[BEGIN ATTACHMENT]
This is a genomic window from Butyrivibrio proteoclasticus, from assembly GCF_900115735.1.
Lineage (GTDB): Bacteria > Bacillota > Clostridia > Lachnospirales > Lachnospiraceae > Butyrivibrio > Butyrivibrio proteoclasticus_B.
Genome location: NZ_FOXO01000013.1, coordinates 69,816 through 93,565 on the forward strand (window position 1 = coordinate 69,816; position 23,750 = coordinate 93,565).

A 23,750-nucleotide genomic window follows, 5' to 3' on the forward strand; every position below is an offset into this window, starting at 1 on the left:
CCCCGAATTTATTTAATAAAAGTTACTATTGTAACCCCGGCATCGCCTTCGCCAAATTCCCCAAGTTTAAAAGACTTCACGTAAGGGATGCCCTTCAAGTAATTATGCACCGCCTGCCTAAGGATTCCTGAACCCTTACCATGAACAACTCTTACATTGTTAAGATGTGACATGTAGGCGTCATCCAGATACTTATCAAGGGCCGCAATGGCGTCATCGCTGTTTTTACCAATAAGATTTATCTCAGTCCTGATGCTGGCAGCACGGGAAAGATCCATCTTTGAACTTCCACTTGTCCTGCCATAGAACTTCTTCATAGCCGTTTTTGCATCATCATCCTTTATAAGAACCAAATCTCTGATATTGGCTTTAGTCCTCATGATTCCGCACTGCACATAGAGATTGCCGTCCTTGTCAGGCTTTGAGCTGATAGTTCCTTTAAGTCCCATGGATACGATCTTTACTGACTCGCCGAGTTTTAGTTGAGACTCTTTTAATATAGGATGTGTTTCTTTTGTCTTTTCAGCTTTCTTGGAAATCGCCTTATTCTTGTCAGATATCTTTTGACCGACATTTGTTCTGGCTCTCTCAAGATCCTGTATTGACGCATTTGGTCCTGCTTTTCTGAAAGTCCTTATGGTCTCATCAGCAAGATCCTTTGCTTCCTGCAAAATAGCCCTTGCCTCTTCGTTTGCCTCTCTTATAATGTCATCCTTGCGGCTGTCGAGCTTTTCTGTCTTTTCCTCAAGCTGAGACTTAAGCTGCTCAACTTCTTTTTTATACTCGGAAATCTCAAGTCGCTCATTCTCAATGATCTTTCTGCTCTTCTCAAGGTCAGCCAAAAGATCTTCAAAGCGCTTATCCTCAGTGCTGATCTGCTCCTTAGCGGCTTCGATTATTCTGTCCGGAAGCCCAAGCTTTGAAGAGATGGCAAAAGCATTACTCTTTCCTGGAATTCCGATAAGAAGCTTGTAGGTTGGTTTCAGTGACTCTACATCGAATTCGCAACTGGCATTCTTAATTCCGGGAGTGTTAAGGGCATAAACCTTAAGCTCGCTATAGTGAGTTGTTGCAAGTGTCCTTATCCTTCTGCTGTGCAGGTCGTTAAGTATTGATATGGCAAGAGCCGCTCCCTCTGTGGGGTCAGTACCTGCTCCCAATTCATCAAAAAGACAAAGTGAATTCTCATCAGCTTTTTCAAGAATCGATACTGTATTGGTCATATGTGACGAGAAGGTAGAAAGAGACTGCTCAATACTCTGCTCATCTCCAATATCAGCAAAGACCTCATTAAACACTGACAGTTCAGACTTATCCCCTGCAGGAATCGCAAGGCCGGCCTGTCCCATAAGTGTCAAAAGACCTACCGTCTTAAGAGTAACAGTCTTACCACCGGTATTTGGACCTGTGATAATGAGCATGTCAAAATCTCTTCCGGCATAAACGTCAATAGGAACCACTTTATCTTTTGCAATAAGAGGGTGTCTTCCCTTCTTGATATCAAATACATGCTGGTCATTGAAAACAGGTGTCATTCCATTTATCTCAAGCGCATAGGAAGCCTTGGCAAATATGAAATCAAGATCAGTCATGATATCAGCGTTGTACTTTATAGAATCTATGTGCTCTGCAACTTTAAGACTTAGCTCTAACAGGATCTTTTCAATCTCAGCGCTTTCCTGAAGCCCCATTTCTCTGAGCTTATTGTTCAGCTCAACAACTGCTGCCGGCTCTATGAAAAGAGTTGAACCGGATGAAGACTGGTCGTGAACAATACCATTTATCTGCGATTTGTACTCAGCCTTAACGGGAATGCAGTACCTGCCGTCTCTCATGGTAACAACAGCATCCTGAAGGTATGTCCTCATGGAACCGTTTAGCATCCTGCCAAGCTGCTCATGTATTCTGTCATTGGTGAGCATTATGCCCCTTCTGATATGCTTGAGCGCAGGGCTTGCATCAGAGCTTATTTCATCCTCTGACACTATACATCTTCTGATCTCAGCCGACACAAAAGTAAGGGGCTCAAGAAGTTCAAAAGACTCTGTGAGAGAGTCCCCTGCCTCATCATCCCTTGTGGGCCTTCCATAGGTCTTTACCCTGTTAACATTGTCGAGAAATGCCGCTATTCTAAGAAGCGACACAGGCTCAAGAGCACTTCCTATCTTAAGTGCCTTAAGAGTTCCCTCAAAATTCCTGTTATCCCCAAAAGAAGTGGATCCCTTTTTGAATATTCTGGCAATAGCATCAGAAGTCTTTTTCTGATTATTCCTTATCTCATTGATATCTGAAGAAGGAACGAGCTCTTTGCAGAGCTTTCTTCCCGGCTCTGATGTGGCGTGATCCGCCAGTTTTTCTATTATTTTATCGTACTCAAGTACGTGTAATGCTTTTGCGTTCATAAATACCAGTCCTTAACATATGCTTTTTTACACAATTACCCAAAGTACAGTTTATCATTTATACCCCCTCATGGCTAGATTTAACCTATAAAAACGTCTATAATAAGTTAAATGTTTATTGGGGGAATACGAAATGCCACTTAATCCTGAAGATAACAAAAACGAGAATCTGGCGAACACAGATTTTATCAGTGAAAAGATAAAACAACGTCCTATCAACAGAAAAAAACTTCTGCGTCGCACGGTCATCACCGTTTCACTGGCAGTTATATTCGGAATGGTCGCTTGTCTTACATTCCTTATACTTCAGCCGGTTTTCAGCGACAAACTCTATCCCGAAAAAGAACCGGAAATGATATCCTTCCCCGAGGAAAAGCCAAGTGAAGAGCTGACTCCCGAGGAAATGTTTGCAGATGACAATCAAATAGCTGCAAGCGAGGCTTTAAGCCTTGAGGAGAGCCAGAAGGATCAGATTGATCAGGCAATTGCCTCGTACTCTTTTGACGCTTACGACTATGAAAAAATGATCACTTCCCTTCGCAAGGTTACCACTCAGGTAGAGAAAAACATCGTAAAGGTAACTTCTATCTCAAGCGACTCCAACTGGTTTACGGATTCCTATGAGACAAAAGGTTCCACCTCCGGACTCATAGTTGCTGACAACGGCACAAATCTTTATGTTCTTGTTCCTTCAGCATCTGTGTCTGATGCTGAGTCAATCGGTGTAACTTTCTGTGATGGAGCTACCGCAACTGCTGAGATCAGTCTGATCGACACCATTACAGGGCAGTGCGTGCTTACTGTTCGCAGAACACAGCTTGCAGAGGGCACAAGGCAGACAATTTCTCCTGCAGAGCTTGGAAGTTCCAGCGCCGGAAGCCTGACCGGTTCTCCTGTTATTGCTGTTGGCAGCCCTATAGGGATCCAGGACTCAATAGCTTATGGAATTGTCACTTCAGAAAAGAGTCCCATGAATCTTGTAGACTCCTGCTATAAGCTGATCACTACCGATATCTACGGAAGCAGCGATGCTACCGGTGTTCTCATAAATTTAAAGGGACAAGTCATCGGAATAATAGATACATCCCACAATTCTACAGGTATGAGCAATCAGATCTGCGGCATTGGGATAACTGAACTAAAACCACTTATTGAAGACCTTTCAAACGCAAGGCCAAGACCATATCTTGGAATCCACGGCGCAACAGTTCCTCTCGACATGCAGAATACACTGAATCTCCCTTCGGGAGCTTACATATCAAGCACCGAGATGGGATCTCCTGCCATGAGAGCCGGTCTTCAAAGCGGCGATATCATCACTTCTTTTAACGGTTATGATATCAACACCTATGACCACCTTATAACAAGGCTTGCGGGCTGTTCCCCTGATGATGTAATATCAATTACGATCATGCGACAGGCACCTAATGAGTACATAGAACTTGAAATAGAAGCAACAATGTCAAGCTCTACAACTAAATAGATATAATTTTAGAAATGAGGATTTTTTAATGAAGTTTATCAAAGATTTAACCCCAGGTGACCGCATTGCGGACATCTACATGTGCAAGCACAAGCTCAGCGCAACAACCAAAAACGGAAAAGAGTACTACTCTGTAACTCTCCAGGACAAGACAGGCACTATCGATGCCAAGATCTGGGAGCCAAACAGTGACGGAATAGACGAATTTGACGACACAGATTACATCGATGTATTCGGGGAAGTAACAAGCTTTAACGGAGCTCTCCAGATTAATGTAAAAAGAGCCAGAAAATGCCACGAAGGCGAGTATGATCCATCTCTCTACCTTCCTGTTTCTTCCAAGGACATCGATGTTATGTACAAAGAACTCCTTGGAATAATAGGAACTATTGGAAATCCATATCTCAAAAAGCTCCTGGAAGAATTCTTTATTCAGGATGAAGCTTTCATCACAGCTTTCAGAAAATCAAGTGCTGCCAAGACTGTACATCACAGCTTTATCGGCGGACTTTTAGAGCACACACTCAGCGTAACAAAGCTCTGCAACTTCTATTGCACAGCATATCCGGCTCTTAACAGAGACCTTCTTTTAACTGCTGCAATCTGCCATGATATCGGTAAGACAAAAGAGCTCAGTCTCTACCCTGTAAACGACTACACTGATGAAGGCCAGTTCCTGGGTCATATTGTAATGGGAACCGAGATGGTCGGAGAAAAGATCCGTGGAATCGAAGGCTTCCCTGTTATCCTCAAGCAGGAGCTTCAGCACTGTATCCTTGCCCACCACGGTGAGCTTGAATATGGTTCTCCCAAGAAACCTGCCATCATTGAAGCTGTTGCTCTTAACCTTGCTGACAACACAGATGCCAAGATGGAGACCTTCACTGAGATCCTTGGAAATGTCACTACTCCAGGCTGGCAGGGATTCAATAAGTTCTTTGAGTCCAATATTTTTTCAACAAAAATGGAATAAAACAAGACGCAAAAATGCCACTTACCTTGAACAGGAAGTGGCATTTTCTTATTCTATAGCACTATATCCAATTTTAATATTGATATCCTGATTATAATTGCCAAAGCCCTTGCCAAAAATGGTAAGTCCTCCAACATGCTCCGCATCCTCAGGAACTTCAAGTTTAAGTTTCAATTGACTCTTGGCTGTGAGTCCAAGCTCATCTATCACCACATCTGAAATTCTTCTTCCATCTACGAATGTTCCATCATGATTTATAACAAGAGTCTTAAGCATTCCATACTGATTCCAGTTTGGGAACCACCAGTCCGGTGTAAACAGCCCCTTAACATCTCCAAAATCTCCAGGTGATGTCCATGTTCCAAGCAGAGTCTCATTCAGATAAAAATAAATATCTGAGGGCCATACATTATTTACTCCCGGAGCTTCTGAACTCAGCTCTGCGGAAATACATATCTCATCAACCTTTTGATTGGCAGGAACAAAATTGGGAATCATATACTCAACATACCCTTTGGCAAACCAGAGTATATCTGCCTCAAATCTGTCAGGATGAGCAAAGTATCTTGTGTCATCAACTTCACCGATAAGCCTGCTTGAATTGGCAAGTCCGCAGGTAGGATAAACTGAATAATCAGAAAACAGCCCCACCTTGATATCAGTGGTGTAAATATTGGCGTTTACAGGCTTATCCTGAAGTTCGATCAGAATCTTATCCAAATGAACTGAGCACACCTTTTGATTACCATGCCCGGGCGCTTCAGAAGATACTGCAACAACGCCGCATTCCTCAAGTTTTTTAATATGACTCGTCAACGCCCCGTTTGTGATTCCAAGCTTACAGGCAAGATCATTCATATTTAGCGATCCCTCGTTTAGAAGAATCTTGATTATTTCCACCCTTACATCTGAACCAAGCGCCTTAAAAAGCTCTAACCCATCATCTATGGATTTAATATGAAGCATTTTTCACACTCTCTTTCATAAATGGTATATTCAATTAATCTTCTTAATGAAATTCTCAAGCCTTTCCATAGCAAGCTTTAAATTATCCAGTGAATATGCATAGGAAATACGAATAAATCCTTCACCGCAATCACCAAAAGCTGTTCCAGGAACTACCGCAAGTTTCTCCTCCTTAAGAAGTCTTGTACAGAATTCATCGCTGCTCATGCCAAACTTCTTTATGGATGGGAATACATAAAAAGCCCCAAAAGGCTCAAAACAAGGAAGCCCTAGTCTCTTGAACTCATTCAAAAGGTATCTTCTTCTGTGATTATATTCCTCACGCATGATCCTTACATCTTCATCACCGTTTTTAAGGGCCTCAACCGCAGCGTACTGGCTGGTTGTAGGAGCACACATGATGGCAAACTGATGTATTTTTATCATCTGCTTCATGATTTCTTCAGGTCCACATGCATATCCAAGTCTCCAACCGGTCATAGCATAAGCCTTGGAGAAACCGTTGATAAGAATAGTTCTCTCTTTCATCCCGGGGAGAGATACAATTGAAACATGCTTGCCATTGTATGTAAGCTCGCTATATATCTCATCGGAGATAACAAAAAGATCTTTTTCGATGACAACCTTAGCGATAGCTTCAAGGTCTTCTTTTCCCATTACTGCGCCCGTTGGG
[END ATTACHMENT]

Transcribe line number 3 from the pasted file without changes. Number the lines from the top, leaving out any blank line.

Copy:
Genome location: NZ_FOXO01000013.1, coordinates 69,816 through 93,565 on the forward strand (window position 1 = coordinate 69,816; position 23,750 = coordinate 93,565).